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Ecologia
Year: 2011  |  Volume: 1  |  Issue: 1  |  Page No.: 23 - 30

The White Cliffs of Dover are an Example of Natural Carbon Sequestration

Michael Witty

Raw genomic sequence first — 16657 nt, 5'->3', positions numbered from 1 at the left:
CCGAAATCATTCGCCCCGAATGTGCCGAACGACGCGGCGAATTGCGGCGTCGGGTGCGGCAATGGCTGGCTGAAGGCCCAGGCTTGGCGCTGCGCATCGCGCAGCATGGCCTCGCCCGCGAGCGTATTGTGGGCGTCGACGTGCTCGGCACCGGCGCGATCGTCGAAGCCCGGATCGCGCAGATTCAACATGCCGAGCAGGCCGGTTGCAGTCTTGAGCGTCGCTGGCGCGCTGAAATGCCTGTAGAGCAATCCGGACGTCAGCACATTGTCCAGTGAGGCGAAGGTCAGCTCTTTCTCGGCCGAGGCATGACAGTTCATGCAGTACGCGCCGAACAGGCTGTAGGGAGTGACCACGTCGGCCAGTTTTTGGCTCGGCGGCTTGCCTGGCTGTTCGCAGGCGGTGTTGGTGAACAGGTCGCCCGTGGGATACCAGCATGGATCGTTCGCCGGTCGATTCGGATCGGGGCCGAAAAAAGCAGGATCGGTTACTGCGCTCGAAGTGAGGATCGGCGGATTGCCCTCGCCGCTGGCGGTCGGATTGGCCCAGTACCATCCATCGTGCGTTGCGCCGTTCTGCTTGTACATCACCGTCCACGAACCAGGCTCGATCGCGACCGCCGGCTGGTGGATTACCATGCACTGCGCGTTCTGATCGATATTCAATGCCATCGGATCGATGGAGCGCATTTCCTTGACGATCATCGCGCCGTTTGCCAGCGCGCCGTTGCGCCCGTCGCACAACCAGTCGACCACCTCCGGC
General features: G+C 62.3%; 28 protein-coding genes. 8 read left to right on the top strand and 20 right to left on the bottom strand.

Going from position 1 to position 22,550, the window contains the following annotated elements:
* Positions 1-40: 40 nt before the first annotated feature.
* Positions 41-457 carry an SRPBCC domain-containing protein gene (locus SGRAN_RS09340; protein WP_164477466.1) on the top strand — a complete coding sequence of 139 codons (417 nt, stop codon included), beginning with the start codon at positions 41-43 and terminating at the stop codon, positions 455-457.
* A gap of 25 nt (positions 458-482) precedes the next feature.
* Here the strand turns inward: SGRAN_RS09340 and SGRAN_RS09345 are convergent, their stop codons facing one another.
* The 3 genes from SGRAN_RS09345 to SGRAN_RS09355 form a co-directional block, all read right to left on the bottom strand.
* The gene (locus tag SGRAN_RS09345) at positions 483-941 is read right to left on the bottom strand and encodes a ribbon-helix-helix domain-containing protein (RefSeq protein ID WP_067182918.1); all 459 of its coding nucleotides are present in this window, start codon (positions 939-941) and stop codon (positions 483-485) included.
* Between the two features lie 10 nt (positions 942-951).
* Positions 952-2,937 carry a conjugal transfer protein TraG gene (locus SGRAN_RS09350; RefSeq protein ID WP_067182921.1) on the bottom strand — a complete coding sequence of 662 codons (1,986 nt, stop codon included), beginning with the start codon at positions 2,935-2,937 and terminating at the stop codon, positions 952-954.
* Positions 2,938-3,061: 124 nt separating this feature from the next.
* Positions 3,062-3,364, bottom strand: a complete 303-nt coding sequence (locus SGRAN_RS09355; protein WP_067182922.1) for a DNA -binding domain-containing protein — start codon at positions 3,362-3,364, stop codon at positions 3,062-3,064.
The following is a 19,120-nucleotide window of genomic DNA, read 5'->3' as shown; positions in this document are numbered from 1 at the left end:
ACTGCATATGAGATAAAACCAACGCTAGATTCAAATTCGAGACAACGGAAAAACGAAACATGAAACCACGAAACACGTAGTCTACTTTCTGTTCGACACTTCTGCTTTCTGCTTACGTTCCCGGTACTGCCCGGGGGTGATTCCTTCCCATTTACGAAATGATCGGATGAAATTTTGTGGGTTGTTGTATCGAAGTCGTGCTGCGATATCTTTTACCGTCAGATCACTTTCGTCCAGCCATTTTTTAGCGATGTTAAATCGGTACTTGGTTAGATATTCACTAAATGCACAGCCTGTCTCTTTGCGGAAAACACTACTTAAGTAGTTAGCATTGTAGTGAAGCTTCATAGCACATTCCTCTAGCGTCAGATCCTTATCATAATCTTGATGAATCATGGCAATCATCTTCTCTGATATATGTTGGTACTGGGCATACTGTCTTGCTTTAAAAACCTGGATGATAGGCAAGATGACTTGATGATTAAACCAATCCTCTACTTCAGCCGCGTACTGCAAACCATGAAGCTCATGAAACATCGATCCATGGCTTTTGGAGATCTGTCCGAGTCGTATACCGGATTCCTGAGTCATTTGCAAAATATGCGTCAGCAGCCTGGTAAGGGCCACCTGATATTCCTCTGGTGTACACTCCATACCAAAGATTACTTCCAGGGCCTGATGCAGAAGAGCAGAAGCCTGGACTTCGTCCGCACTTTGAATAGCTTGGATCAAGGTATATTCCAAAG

Abstract: The purpose of this study is to review carbon sequestration by coccolithophores and consider it as a controllable technology. Recent research suggesting runaway global warming has inspired some scientists to propose methods to intervene in global geochemical processes and prevent future catastrophes. These include schemes to sequester carbon dioxide under oceans, use of orbiting mirrors to reflect energy into space before it can heat the atmosphere or seeding the atmosphere with sulfur compounds which precipitate clouds and reflect radiant energy. However, diverse scientific literature shows there is no agreement on the best methods to attempt and very little empirical experimentation to suggest which are practical. Additionally, there are some unexpected consequences suggested by critics which show many proposals for global geochemical engineering are fraught with danger and that they effectively replace one problem with another, rather than improve matters. However, geochemical systems are in stable equilibrium with each other and for that reason doing nothing may be the best tactic for global geochemical engineering. Geologic history has shown that natural processes give negative feedback to perturbations in the atmosphere, attenuating runaway global warming without human intervention and the White Cliffs of Dover are a great example of this. Control of calcite formation from coccoliths is a complex problem beyond our present technology.

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